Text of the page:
“Chisako is well-trained, having attended San Francisco Ballet School on full scholarship. She then danced in SFB’s Second Company for two years before joining the SFB Company. When she arrived in Cincinnati, she was primed and ready for advancement. Her mind is always thinking about what you are going to say, and she is already presenting that thought in a physical expression – smart, fast, inventive and willing! She came to the call of Cincinnati Ballet, seeking a brilliant petit dancer to partner with two of our Principal men. Her technique is impressive, and I learned through my work with her as Guinevere in King Arthur’s Camelot that she has emotional depth to match her ballet technique. She moved up quickly in her first year, and proved she was worthy of Principal status for her second year,” stated Victoria Morgan.

Additional promotions announced include Melissa Gelfin, who has been promoted from Corps de Ballet to the rank of Senior Soloist, and Maizyalet Velázquez who has been promoted from Soloist to Senior Soloist. David Morse has been elevated from Corps de Ballet to Soloist.

Several new dancers join Cincinnati Ballet from across the U.S. and abroad, including two individuals promoted through Cincinnati Ballet’s Second Company: Michael Mengden and Naomi Tanioka, joining as Apprentices.

New hires also include former Sarasota Ballet Principal Dancer, Edward Gonzalez, from Havana, Cuba, joining Cincinnati Ballet as a Senior Soloist; Grace Choi, of Evans City, Pennsylvania, and previously at San Francisco Ballet, joining as a Corps de Ballet Dancer; Marcus Romeo of Carlisle, Pennsylvania, and previously at Boston Ballet, joining as a Corps de Ballet Dancer; Bella Ureta of Seattle, and previously at Boston Ballet, joining as a Corps de Ballet Dancer; Kathleen Dahlhoff of San Francisco, joining as a New Dancer after receiving a BFA from the Alvin Ailey/Fordham University program; Christian Griggs-Drane of Richmond, Virginia, and previously at Grand Rapids Ballet, joining as a New Dancer; Abbey Kay of Ft. Lauderdale, previously at Sarasota Ballet, joining as an Apprentice; and Matthew Griffin of Minneapolis, joining as an Apprentice after receiving a BS in Dance/Arts Administration from Butler University.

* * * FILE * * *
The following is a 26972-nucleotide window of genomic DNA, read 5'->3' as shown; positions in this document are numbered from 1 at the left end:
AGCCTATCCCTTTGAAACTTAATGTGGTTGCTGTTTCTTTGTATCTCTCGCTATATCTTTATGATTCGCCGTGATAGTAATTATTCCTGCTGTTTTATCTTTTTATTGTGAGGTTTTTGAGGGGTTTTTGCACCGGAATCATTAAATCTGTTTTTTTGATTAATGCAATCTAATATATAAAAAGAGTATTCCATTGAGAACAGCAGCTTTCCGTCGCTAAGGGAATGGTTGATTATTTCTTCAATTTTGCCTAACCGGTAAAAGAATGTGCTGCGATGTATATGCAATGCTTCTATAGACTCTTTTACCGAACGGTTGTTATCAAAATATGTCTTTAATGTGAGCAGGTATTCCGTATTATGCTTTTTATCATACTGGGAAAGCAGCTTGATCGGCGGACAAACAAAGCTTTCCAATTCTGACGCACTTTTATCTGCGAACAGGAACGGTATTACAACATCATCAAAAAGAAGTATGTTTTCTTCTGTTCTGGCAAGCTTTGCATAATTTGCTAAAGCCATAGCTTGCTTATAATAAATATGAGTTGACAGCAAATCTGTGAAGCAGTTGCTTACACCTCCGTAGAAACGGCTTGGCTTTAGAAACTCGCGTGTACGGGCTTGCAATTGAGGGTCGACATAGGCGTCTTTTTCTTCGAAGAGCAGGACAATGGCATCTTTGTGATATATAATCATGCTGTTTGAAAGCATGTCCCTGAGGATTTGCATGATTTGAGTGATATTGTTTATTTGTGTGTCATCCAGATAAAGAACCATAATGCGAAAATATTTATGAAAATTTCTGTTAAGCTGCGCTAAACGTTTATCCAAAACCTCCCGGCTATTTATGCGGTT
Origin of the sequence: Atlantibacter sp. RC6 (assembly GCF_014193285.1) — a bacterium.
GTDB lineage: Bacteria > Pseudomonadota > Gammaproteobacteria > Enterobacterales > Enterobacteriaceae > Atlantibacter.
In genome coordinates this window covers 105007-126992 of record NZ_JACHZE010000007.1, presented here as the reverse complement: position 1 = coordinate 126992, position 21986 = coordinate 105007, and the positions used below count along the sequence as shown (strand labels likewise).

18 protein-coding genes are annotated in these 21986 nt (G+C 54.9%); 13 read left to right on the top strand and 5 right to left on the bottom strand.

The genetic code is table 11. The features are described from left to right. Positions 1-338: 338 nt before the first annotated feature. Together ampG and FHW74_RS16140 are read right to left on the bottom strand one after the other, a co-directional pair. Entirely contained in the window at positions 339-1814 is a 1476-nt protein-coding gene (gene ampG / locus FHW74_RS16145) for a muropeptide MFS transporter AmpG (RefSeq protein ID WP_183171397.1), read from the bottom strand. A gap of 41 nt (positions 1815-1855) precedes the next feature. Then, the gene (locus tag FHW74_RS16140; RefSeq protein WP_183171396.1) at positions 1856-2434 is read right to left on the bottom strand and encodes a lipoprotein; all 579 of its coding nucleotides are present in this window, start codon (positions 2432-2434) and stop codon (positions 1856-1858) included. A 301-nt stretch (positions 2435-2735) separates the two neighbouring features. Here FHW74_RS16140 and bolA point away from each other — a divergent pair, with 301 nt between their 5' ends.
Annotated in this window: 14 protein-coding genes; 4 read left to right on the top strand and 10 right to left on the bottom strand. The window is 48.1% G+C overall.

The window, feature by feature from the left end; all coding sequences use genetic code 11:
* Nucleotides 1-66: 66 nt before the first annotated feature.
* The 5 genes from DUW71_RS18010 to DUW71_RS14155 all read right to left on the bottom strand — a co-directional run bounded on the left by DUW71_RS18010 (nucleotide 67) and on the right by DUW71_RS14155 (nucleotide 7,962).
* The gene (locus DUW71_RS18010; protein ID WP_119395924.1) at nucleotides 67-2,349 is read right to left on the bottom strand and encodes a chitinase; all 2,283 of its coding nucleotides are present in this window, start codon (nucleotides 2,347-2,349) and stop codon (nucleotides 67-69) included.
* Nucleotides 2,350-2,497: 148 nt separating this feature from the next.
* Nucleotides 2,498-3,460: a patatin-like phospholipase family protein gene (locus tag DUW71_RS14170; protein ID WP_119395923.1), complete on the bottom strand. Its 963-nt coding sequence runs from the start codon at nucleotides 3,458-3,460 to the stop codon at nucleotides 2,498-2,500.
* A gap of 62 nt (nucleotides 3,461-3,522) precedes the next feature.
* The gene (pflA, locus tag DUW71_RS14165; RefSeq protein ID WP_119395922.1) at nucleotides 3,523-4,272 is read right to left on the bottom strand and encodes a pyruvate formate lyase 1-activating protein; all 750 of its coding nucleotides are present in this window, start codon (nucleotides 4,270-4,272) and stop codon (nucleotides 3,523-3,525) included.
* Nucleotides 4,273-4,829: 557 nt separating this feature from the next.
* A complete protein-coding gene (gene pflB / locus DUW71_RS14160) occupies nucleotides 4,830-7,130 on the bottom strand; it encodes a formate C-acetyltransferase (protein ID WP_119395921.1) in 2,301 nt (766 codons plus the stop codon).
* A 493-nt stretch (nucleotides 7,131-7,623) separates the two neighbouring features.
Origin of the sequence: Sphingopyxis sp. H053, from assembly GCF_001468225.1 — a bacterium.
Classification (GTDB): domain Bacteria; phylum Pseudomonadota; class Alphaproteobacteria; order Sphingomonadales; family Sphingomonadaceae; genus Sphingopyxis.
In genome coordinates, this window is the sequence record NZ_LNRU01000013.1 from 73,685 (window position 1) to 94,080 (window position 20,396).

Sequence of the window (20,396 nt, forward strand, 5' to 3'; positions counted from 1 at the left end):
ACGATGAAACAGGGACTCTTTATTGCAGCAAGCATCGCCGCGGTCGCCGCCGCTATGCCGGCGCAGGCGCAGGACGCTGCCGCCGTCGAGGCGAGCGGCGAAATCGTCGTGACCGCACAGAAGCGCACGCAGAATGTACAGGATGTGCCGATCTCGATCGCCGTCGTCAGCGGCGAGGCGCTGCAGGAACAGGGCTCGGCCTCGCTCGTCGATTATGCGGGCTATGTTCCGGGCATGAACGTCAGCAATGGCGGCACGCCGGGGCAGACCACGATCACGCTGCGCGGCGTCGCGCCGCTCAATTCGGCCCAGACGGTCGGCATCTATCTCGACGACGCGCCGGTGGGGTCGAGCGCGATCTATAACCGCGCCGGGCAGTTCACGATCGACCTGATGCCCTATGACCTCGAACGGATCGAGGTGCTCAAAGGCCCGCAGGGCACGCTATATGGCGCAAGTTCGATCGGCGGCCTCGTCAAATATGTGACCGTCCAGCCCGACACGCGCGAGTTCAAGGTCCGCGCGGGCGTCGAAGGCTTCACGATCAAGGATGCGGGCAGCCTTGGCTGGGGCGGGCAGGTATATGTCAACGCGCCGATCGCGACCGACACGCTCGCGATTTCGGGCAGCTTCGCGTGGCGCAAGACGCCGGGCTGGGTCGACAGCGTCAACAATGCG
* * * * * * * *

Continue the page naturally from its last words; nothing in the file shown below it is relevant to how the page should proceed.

Six new dancers join Cincinnati Ballet’s Second Company this season, including Daniel Baldwin, Jonathan Carter, Zoe Donnenfield, Yu Ting Huang, Ethan Kimbrell, and Megumi Nishimori.

This new roster is being announced as Cincinnati Ballet unveils plans to implement a number of exciting initiatives in the 2017-2018 Season as part of a long-term strategy for sustained growth and advancement. Along with a talented company roster, the “new” Cincinnati Ballet also encompasses an eye-catching, refreshed logo and brand identity for the Company, the launch of the Otto M. Budig Academy’s Professional Training Division, the Company’s return to Music Hall for three productions, the introduction of a brand new Family Series, and a groundbreaking partnership with Ballet West to co-present a World Premiere production.

About Cincinnati Ballet

Since 1963, Cincinnati Ballet has been the cornerstone professional ballet company of the region, presenting a bold and adventurous array of classical, full-length ballets and contemporary works, regularly with live orchestral accompaniment. Under the artistic direction of Victoria Morgan, Cincinnati Ballet has become a creative force within the larger dance community, commissioning world premiere works and exploring unique collaborations with artists as diverse as Grammy winning guitarist Peter Frampton and popular, Ohio-based band Over the Rhine. With a mission to inspire hope and joy in our community and beyond through the power and passion of dance, Cincinnati Ballet reaches beyond the stage in programs that allow every person in the region to be part of the continued evolution of dance. To that end, Cincinnati Ballet presents exhilarating performances, extensive education outreach programs and offers top level professional ballet training at Cincinnati Ballet Otto M. Budig Academy.